By George Smyth, Director R&D, Rocket Software.
Artificial Intelligence? Virtual Reality? Robots? During the past five years, all three of these innovations have been named as the technology to shape the future of the retail industry. However, in reality, the industry is already in the midst of a transformation; and it's all about the data.
Today's shoppers want to browse, review, buy and return their goods across a range of different channels, and retailers are all jostling to be among the first to offer their customers a truly 'omnichannel' experience.
There is already a vast and growing mass of data about customer likes and dislikes, purchasing habits and lifestyles, collected from and about shoppers in stores, as well as from their mobiles and laptops. The biggest challenge for retailers now is how to bring it all together and turn it into useful, actionable information. Key to the answer is a small piece of technology that isn't even new: amid the latest behavioural data analysis applications, online shopping tools and in-store technologies sits the humble Application Programming Interface, or API.
APIs: enabling retailers to put two and two together
APIs, in their various forms, have been with us for years, enabling data sharing between two or more platforms, systems or applications. In retail, they serve a vast range of processes including product searches, submissions and recommendations. Perhaps the most important of these is the need to serve customers both on and offline. I find it incredibly frustrating to walk into a store and be told that a product is out of stock, but that I can order it myself - as long as I do this at home. A brand that can provide me with a way of doing this in-store would immediately go to the top of my list. And the evidence indicates that satisfying the customer demand for easy movement between physical and digital spaces is lucrative for retailers; retailers who empower customers to interact with a brand across two or more channels are 21% more profitable than retailers leveraging just one customer channel. Clearly, the need to share data between systems that were previously completely separate is crucial.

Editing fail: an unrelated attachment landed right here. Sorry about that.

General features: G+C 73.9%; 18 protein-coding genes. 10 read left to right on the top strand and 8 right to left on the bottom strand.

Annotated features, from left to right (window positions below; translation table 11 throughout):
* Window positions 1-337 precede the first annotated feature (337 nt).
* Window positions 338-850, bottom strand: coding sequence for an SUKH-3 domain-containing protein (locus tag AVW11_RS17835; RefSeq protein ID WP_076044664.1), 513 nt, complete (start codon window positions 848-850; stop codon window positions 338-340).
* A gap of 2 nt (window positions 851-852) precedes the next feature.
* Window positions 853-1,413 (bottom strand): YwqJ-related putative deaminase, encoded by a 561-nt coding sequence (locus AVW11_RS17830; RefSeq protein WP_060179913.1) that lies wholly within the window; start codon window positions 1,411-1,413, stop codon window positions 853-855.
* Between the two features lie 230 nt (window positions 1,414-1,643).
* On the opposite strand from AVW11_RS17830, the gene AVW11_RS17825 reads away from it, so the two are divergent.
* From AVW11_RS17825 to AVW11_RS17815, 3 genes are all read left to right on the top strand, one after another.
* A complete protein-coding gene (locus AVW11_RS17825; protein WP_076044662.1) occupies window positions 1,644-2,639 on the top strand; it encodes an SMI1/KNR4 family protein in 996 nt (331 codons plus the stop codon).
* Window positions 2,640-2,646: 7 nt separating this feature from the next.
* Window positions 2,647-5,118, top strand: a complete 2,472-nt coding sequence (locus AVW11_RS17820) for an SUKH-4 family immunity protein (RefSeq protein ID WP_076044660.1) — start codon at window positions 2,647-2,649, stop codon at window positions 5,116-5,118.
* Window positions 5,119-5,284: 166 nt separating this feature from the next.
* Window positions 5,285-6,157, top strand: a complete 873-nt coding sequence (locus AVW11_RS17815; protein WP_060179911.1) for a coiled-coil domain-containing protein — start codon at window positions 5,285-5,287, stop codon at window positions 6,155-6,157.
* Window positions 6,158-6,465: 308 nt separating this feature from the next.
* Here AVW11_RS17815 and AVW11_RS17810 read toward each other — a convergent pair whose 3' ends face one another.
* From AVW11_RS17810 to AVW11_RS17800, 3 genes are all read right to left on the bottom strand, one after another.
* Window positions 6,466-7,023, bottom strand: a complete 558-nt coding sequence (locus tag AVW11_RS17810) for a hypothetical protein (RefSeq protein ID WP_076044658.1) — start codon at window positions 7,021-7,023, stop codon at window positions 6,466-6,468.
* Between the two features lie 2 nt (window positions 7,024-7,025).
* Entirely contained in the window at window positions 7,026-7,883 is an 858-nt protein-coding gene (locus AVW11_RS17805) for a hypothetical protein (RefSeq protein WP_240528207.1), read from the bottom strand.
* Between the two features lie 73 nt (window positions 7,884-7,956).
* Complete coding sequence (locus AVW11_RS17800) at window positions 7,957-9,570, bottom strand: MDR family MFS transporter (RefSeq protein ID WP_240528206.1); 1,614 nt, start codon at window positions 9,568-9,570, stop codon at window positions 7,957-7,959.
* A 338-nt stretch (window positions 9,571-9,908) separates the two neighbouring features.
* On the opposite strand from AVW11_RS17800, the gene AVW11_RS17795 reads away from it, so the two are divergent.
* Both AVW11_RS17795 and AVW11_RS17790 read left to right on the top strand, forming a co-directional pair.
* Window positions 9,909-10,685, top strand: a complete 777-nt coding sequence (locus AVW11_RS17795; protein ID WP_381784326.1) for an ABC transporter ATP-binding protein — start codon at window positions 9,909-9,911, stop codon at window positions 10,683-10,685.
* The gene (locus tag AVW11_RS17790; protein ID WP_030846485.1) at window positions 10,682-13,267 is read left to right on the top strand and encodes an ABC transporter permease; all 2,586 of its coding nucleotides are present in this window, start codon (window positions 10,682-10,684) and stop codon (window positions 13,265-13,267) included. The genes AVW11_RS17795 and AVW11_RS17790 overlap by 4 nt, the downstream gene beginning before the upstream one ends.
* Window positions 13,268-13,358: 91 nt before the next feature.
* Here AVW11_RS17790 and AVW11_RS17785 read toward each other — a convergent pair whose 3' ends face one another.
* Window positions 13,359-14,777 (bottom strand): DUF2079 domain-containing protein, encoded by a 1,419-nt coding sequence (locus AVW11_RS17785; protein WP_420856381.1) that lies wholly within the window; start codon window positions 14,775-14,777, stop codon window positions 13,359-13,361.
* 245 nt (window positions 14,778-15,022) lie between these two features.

In online shopping, for which so many different applications have been developed in the past decade, transmitting data via APIs is crucial at almost every stage, from catalogue and inventory to your recommendation engine. During the purchasing process, for example, a submissions API may work in conjunction with a geographical API to pass on the customer's address to a third-party delivery service, and also determine any shipping fees.
The Internet of Things – working on APIs
Consumers are becoming increasingly accustomed to the idea that their devices may be passing information across the internet to other applications. Most of us assume that our mobiles can be located by any number of parties and that our fitbits are transmitting our personal data, while our heating systems and burglar alarms can be managed remotely. In this way, APIs are also essential to the transmission of information between applications, and the Internet of Things (IoT) holds a great deal of opportunity for retailers. From shelves that signal when a particular size of shoe has run out, to cameras that record customer traffic to a store, the possibilities are immense.
This opportunity can even extend to the home. Amazon Echo's Alexa home assistant can order grocery items for me if I've already bought them online. In future, the company plans to take this a step further with Echo Look, which includes a camera. The Echo Look device can take full-length, 360 degree photos and use AI to provide fashion recommendations. It represents yet another avenue for retailers to reach customers, but also a means for retailers to understand their customers better and connect with them more intimately.
The future: it's all about being open
In the supply chain, the transmission of data from one application to another has been essential for decades. Before the introduction of standard APIs such as RESTful web services, this relied on using cumbersome "Electronic Data Interchange" systems. Now, however, these API connectors are the key to sharing the data that comes from the customers themselves. Without them, retailers could never hope to bring together all the channels that their customers demand. With them, we can expect to see a world of retail where, more than ever, everything is connected and a brand can truly communicate with customers across any channel.